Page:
Baby Breeze

Sarah O'Keefe / OpinionLeave a Comment

Adobe announced the availability of Acrobat 8, which now includes Acrobat Connect, the Product Formerly Known as Breeze.

The Product That Formerly Had a Non-Dorky Name is (or was) an online meeting/collaboration/elearning tool. But ex-Breeze (now Connect Professional. Boo) is quite expensive.

With Acrobat 8, though, Adobe is offering a low-end version of Connect, which Claudia McCue promptly dubbed Baby Breeze. For $400 per year, you get an “always-on,” unmetered meeting room for up to 15 people. And a static URL. And a free conference bridge line.

We tried it out last week, and it is very very nice.

I’d like to see the ability to record meetings added to Baby Breeze. Other than that, I’m very impressed.

Right now, Adobe is offering a free trial (and if you convert to a paid account, you keep the URL you establish). If you have any need for web conferencing, take a look.

Source, please?

Sarah O'Keefe / OpinionLeave a Comment

The DITA hype continues.

The announcement for Arbortext 5.3 is almost completely focused on DITA, and in places reads more like a description of DITA than a press release about a new product. And in the middle, we find this item:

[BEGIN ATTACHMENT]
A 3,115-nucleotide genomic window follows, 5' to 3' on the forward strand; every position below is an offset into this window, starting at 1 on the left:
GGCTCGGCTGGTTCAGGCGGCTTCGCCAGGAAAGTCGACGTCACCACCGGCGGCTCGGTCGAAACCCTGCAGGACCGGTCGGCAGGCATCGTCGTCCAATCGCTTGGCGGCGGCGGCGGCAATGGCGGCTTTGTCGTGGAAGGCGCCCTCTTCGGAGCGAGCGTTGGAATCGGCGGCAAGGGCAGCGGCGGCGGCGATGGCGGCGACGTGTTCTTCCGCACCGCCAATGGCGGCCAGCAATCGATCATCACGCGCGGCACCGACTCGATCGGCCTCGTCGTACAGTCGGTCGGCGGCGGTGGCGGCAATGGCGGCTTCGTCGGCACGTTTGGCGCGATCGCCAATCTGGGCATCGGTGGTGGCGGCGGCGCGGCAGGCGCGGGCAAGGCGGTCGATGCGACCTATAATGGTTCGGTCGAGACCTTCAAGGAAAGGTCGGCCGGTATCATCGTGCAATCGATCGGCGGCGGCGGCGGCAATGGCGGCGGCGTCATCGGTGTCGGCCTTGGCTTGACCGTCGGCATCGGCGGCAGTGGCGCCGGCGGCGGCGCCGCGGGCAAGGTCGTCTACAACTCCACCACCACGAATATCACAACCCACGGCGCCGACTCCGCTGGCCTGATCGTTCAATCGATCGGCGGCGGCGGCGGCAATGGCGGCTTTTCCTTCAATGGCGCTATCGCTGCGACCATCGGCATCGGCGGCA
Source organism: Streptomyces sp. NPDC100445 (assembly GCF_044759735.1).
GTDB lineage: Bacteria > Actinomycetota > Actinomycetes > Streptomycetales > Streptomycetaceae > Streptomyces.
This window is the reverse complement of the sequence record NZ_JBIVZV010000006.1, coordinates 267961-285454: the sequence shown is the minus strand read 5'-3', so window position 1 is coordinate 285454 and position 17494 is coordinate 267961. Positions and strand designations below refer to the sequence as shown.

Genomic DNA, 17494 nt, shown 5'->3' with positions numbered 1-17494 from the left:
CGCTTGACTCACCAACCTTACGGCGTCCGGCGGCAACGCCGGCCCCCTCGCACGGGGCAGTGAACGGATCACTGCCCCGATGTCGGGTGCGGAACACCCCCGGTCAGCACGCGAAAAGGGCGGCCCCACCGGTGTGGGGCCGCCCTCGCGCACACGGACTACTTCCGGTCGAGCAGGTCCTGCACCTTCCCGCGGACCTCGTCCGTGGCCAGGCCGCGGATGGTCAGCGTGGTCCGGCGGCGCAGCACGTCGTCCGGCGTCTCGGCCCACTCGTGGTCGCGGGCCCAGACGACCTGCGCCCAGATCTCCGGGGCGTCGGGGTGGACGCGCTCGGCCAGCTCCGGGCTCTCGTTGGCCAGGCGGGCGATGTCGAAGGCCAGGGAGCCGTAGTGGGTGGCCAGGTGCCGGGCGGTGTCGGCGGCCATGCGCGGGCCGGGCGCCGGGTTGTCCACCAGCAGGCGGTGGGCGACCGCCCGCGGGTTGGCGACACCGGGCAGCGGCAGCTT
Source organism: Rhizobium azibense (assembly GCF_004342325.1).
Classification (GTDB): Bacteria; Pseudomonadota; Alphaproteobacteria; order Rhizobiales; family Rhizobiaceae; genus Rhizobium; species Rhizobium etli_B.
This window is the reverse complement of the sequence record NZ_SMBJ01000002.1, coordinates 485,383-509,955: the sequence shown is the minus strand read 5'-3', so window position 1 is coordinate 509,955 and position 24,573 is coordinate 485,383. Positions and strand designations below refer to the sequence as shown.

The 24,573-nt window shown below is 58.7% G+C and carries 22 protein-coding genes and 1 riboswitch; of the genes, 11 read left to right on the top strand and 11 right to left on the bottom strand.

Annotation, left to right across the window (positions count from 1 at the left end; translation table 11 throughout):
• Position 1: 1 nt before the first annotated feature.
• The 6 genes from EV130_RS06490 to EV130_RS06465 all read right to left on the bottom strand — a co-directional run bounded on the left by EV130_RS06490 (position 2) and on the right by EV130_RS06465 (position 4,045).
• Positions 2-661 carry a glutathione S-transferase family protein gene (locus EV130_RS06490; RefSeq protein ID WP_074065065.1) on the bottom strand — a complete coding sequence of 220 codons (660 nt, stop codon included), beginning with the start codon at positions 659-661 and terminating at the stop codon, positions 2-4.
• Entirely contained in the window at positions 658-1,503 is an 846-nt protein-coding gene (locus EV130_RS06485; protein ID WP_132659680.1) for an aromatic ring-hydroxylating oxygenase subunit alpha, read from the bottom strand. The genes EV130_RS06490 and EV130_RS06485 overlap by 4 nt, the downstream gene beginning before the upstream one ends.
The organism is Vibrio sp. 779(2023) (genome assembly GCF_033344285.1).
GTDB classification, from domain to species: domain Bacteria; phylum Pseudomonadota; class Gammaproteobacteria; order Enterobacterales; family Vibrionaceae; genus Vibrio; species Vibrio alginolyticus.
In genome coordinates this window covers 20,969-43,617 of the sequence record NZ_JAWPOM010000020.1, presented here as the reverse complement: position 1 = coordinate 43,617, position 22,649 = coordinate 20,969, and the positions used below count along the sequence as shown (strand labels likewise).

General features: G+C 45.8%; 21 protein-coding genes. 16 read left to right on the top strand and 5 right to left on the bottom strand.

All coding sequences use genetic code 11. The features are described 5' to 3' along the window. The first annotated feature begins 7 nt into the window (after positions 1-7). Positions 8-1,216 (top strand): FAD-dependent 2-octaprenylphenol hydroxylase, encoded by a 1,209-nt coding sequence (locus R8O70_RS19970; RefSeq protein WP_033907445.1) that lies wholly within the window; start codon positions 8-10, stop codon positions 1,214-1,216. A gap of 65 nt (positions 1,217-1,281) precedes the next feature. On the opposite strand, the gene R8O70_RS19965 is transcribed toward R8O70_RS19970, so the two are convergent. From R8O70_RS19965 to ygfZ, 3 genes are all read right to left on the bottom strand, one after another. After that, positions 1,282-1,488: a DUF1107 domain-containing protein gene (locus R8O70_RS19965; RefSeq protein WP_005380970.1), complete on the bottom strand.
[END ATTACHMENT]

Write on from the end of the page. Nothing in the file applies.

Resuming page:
“PTC believes that by the end of 2008, up to 80% of all new XML publishing installations will be based on DITA.” (press release at ptc.com)

Is there research to back this up?

I find it very hard to believe that DITA is appropriate for 80 percent of all XML publishing implementations. Just consider the textbook and magazine publishing industries. Aerospace and pharmaceuticals both have non-DITA standard requirements.

(h/t Gilbane Report News)

Online learning isn’t just for colleges

Alan Pringle / Opinion1 Comment

A recent study found that the number of students in online college classes is still rising:

Roughly one in six students enrolled in higher education – about 3.2 million people – took at least one online course last fall, a sharp increase defying predictions that online learning growth is leveling off.